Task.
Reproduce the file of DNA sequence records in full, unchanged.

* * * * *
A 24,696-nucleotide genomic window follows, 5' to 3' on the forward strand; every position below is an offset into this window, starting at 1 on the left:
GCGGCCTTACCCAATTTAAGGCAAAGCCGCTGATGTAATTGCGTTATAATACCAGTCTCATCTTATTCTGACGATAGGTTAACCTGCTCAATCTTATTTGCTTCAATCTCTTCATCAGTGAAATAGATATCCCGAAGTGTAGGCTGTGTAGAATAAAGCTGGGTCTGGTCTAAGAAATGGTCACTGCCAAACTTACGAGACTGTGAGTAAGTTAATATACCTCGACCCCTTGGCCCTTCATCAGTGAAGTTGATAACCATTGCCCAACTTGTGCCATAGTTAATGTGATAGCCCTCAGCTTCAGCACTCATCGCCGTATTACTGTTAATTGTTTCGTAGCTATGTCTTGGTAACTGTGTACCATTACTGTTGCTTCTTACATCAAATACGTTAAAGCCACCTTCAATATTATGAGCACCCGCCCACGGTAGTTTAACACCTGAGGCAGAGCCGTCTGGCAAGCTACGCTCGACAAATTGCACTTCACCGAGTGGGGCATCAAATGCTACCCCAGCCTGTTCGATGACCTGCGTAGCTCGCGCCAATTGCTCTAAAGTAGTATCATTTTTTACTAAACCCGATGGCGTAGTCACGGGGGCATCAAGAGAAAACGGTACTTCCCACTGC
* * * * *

A 24,696-nucleotide genomic window follows, 5' to 3' on the forward strand; every position below is an offset into this window, starting at 1 on the left:
GCGGCCTTACCCAATTTAAGGCAAAGCCGCTGATGTAATTGCGTTATAATACCAGTCTCATCTTATTCTGACGATAGGTTAACCTGCTCAATCTTATTTGCTTCAATCTCTTCATCAGTGAAATAGATATCCCGAAGTGTAGGCTGTGTAGAATAAAGCTGGGTCTGGTCTAAGAAATGGTCACTGCCAAACTTACGAGACTGTGAGTAAGTTAATATACCTCGACCCCTTGGCCCTTCATCAGTGAAGTTGATAACCATTGCCCAACTTGTGCCATAGTTAATGTGATAGCCCTCAGCTTCAGCACTCATCGCCGTATTACTGTTAATTGTTTCGTAGCTATGTCTTGGTAACTGTGTACCATTACTGTTGCTTCTTACATCAAATACGTTAAAGCCACCTTCAATATTATGAGCACCCGCCCACGGTAGTTTAACACCTGAGGCAGAGCCGTCTGGCAAGCTACGCTCGACAAATTGCACTTCACCGAGTGGGGCATCAAATGCTACCCCAGCCTGTTCGATGACCTGCGTAGCTCGCGCCAATTGCTCTAAAGTAGTATCATTTTTTACTAAACCCGATGGCGTAGTCACGGGGGCATCAAGAGAAAACGGTACTTCCCACTGC